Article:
Read more about Female Background here.

Female Background will be participating in a reading at Interstate Projects in Brooklyn this Sunday, July 12th. The reading will close the exhibition 'Care' curated by Dana Kopel and Marian Tubbs for Minerva, Sydney.

Please find the full lineup/press release for the exhibition below.

Care readings & closing party

Interstate Projects, Non-Profit Inc.
66 Knickerbocker Ave
Brooklyn, NY 11237

July 12, 6-8pm

Female Background
Hannah Black
Holly Childs
Cameron Crawford
Hamishi Farah
Jameson Fitzpatrick
Aurelia Guo
Dana Kopel
Amanda Turner Pohan
Marian Tubbs

U:L:O: Part I [2015]

Lodos, Mexico City
Minerva, Sydney
Weekends, Copenhagen

June 19 - July 12, 2015
Opening Reception, June 19th, 6-9pm

U:L:O: Part I | L: Curated by Minerva,

Hany Armanious, Hannah Black, Cameron Crawford, Hamishi Farah & Aurelia Guo, Helen Johnson, Sarah Mosca, Anne Schneider, Stuart Scott Smith

Curated by Dana Kopel & Marian Tubbs for Minerva,

I care for those plants because I have watched them grow, I care for you most when you’re sleeping, it’s easier because I don’t have to feel self-conscious of you witnessing my caring, also in those moments I become very conscious of time.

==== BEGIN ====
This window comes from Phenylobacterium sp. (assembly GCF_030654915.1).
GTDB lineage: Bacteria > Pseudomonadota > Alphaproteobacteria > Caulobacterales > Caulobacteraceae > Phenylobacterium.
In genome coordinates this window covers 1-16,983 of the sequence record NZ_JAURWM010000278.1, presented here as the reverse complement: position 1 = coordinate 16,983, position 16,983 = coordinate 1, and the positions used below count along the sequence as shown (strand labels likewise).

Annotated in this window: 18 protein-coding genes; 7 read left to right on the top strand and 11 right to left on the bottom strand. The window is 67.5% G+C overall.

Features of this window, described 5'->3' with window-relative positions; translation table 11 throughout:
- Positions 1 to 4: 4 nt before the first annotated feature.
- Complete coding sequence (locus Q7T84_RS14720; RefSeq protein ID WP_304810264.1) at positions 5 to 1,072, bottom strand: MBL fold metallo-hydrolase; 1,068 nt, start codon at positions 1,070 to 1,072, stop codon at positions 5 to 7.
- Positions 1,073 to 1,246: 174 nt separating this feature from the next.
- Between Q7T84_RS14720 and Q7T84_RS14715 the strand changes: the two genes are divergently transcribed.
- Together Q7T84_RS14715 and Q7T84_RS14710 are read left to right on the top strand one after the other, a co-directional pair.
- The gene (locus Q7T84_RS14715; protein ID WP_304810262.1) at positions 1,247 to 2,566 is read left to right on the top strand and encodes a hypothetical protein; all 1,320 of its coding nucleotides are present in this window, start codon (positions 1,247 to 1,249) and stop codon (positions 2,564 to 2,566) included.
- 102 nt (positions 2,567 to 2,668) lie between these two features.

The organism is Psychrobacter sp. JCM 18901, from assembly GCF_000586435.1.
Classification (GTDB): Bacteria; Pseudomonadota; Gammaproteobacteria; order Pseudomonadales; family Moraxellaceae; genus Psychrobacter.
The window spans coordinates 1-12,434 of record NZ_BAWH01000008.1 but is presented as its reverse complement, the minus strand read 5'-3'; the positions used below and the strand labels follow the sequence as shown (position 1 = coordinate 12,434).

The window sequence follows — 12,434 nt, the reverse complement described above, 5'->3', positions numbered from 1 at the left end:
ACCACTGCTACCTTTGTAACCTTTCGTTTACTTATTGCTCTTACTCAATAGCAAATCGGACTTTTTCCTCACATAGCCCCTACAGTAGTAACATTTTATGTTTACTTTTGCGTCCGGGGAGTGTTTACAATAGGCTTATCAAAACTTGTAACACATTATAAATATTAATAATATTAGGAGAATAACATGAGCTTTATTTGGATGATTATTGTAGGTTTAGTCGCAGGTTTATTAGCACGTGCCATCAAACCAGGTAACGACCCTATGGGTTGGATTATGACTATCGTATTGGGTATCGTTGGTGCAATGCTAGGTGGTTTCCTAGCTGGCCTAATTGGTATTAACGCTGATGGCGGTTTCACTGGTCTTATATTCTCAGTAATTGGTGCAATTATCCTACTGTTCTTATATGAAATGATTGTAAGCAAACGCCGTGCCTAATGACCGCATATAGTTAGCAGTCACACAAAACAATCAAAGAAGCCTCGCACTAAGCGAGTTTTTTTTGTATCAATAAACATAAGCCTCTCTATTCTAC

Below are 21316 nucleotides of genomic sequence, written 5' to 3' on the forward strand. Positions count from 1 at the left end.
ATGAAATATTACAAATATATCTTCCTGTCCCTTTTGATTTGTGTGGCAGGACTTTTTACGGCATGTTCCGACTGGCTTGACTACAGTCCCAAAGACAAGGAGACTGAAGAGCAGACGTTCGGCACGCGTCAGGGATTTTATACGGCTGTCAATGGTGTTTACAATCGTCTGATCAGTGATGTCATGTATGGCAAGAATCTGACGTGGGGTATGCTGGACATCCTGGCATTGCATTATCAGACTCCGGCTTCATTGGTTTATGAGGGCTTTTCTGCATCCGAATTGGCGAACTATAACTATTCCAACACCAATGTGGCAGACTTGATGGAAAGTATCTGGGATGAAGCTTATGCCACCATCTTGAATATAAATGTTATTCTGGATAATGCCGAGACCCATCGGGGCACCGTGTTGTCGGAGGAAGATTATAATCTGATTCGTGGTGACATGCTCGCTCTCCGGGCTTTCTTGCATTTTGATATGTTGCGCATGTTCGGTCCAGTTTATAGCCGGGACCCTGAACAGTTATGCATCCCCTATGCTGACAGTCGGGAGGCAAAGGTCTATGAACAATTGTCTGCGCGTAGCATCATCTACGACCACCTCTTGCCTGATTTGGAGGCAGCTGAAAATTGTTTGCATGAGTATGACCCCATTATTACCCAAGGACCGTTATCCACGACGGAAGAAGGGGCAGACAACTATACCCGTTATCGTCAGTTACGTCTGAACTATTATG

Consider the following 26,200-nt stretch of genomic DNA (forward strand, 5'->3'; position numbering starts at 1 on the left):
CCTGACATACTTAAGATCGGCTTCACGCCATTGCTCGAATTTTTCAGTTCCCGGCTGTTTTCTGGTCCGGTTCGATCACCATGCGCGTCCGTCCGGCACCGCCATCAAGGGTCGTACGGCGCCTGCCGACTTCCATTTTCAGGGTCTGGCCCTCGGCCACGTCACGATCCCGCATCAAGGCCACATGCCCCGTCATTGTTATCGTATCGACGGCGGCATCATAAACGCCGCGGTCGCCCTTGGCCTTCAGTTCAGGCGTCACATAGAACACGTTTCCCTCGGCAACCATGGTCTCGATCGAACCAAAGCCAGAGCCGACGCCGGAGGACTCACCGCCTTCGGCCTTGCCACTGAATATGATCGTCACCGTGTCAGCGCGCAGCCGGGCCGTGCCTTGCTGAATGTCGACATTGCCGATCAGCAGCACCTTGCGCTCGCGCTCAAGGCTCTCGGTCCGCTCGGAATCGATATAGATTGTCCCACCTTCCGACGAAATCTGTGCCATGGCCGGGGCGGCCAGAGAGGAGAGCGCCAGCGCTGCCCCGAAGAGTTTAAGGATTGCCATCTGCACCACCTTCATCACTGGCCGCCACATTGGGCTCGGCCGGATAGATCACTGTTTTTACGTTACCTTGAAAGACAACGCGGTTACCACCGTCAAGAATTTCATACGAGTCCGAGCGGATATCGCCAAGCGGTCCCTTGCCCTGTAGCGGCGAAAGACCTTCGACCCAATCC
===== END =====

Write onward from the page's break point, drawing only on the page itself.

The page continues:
Philosophically, care lies somewhere between ‘being’ and a cognitive ‘mode of thought,’ presenting itself in humans and animals both as bonds and as conditions. Perhaps there is a gap in philosophy that care does not (could never) fill.

‘Care for the self,’ starting with the Greeks, through Foucault, even through #selfcare, means to come to know oneself through care – a form of self-care that includes within it care for others and the world. Care happens in the bonds between people and things – does the robber care for the stolen, for the owners of those things? Whitehead states, “life is robbery,” that self-enjoyment derives from little trespasses and ethical slips. But then how do I care for myself without causing harm? I am trying to care for others, I am trying to care for myself too.

Is care robbery? I steal your time when you sleep. From the sensitive and material, to the absurd or repellant, this exhibition witnesses love and trespass, the abject sneeze (Armanious), the robber in your hot tub (Johnson), the suggestion the body may not be a collection of parts but an indefinite, unrepresentable haze (Black). The works build from the subject bonding to the object – with grace, they both care and rob.

Minerva, hopes to create a non-hierarchical environment of discussion and considered viewing, with a program of local and international artists, writers, and curators.